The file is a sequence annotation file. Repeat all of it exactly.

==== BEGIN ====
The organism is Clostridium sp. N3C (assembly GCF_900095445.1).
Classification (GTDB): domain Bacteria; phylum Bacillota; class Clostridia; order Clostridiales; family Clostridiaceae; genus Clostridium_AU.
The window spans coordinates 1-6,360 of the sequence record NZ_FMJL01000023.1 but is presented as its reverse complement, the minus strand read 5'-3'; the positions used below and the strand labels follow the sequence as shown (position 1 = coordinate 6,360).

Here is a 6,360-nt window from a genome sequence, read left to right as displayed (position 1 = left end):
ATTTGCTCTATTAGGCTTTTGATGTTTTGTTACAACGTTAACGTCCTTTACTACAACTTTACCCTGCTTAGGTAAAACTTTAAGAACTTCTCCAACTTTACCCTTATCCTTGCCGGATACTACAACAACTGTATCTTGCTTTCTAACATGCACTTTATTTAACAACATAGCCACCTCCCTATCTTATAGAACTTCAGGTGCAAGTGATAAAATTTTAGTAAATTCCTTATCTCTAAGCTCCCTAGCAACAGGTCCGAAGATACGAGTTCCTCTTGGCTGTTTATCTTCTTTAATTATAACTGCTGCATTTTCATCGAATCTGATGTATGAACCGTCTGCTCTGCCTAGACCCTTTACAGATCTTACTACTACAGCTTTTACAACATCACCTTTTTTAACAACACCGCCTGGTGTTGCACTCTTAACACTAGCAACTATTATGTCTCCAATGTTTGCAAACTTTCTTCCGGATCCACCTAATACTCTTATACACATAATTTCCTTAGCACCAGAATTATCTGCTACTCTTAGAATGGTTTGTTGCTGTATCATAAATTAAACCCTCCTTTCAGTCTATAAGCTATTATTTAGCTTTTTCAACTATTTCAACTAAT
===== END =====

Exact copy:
The organism is Clostridium sp. N3C (assembly GCF_900095445.1).
Classification (GTDB): domain Bacteria; phylum Bacillota; class Clostridia; order Clostridiales; family Clostridiaceae; genus Clostridium_AU.
The window spans coordinates 1-6,360 of the sequence record NZ_FMJL01000023.1 but is presented as its reverse complement, the minus strand read 5'-3'; the positions used below and the strand labels follow the sequence as shown (position 1 = coordinate 6,360).

Here is a 6,360-nt window from a genome sequence, read left to right as displayed (position 1 = left end):
ATTTGCTCTATTAGGCTTTTGATGTTTTGTTACAACGTTAACGTCCTTTACTACAACTTTACCCTGCTTAGGTAAAACTTTAAGAACTTCTCCAACTTTACCCTTATCCTTGCCGGATACTACAACAACTGTATCTTGCTTTCTAACATGCACTTTATTTAACAACATAGCCACCTCCCTATCTTATAGAACTTCAGGTGCAAGTGATAAAATTTTAGTAAATTCCTTATCTCTAAGCTCCCTAGCAACAGGTCCGAAGATACGAGTTCCTCTTGGCTGTTTATCTTCTTTAATTATAACTGCTGCATTTTCATCGAATCTGATGTATGAACCGTCTGCTCTGCCTAGACCCTTTACAGATCTTACTACTACAGCTTTTACAACATCACCTTTTTTAACAACACCGCCTGGTGTTGCACTCTTAACACTAGCAACTATTATGTCTCCAATGTTTGCAAACTTTCTTCCGGATCCACCTAATACTCTTATACACATAATTTCCTTAGCACCAGAATTATCTGCTACTCTTAGAATGGTTTGTTGCTGTATCATAAATTAAACCCTCCTTTCAGTCTATAAGCTATTATTTAGCTTTTTCAACTATTTCAACTAAT